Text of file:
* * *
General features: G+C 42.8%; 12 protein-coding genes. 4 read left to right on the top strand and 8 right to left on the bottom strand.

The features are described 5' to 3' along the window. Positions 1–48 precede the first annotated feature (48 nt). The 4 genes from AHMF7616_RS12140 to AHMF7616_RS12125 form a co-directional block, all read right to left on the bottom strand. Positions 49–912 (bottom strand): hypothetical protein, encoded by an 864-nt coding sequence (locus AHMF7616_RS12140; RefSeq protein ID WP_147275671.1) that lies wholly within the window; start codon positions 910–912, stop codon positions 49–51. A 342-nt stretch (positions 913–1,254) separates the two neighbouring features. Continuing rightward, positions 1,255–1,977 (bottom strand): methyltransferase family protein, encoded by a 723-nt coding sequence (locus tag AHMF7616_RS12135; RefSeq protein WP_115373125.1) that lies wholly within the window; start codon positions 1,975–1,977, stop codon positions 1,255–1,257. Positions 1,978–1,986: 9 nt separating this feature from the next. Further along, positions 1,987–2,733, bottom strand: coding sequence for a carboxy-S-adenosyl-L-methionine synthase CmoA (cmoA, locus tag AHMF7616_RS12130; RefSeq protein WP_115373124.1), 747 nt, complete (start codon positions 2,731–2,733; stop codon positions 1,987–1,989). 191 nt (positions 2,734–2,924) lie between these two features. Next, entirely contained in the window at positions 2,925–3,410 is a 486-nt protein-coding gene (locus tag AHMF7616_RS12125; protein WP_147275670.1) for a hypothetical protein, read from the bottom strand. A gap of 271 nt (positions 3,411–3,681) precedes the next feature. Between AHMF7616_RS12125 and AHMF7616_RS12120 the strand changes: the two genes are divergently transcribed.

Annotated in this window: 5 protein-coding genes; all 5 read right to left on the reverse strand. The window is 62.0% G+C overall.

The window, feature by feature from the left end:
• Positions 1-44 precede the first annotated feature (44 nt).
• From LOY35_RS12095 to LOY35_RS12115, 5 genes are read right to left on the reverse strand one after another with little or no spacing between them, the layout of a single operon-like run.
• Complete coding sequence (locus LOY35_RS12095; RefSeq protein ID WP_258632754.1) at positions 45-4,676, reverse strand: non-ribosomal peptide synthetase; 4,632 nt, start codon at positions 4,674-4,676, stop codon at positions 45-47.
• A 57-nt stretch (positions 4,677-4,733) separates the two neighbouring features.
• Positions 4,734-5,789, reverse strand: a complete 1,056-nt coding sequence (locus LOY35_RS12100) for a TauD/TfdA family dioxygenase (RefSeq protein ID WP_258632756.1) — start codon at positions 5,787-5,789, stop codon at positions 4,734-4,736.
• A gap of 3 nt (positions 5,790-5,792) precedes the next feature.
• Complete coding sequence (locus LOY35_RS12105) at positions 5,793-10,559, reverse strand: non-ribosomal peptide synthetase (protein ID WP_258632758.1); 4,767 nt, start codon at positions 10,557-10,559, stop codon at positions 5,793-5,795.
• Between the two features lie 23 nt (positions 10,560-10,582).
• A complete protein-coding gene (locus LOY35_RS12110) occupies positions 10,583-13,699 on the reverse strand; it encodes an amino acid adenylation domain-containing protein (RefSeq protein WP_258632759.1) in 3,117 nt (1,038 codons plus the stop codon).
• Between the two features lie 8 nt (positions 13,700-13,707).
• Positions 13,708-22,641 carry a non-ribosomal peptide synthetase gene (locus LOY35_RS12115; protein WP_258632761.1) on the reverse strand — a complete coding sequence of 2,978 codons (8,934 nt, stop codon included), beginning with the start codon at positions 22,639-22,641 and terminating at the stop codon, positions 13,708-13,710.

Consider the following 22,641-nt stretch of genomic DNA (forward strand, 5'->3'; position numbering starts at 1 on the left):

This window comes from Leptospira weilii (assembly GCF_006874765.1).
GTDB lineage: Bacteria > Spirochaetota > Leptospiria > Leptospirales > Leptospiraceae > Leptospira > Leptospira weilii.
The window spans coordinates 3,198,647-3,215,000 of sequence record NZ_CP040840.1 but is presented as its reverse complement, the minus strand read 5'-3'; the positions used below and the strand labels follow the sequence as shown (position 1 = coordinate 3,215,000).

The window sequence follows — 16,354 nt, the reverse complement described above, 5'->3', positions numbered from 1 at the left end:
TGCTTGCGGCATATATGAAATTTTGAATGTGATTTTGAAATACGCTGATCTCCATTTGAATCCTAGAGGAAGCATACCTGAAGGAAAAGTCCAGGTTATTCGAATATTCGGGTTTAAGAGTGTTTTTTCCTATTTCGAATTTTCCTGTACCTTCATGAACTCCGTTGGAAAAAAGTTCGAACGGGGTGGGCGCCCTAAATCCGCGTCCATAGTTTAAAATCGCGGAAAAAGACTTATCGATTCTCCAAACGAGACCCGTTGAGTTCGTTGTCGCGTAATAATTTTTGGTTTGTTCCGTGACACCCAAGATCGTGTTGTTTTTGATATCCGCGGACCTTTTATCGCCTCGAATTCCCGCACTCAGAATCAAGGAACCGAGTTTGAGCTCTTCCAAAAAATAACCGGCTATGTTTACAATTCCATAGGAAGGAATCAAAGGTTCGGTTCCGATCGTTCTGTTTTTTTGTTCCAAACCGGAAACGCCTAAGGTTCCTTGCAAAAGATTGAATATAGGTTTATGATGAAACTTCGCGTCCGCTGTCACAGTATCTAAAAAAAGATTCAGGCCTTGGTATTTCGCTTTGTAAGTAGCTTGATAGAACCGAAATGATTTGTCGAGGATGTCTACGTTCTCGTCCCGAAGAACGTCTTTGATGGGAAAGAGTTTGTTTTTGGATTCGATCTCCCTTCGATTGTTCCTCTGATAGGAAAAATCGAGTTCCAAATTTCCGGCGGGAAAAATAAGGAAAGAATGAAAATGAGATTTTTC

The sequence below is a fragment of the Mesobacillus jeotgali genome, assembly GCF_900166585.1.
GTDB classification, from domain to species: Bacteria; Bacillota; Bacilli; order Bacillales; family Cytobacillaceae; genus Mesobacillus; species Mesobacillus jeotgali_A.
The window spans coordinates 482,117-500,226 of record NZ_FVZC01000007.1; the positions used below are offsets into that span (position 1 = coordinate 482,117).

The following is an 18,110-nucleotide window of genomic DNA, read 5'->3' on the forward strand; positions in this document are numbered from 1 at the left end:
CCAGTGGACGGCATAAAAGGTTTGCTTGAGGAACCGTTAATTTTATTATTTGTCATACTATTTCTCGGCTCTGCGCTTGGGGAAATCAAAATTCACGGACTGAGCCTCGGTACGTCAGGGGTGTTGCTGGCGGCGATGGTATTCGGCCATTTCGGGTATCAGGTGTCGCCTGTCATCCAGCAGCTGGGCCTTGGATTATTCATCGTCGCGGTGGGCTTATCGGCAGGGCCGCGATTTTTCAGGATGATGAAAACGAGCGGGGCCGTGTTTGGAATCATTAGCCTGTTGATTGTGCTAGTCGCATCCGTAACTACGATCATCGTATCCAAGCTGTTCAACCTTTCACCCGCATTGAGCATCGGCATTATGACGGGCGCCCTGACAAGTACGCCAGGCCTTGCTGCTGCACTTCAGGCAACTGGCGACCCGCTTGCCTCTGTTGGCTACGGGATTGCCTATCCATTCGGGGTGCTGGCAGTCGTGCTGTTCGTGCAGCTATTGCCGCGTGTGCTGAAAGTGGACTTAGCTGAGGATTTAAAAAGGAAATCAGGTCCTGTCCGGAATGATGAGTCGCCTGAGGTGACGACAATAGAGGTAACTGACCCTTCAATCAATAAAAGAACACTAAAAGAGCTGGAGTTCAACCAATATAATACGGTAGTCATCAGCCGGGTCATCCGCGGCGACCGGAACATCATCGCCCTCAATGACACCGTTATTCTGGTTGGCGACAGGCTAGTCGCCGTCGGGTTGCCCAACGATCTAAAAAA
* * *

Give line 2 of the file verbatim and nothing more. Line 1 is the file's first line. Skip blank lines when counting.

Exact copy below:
The features are described 5' to 3' along the window. Positions 1–48 precede the first annotated feature (48 nt). The 4 genes from AHMF7616_RS12140 to AHMF7616_RS12125 form a co-directional block, all read right to left on the bottom strand. Positions 49–912 (bottom strand): hypothetical protein, encoded by an 864-nt coding sequence (locus AHMF7616_RS12140; RefSeq protein ID WP_147275671.1) that lies wholly within the window; start codon positions 910–912, stop codon positions 49–51. A 342-nt stretch (positions 913–1,254) separates the two neighbouring features. Continuing rightward, positions 1,255–1,977 (bottom strand): methyltransferase family protein, encoded by a 723-nt coding sequence (locus tag AHMF7616_RS12135; RefSeq protein WP_115373125.1) that lies wholly within the window; start codon positions 1,975–1,977, stop codon positions 1,255–1,257. Positions 1,978–1,986: 9 nt separating this feature from the next. Further along, positions 1,987–2,733, bottom strand: coding sequence for a carboxy-S-adenosyl-L-methionine synthase CmoA (cmoA, locus tag AHMF7616_RS12130; RefSeq protein WP_115373124.1), 747 nt, complete (start codon positions 2,731–2,733; stop codon positions 1,987–1,989). 191 nt (positions 2,734–2,924) lie between these two features. Next, entirely contained in the window at positions 2,925–3,410 is a 486-nt protein-coding gene (locus tag AHMF7616_RS12125; protein WP_147275670.1) for a hypothetical protein, read from the bottom strand. A gap of 271 nt (positions 3,411–3,681) precedes the next feature. Between AHMF7616_RS12125 and AHMF7616_RS12120 the strand changes: the two genes are divergently transcribed.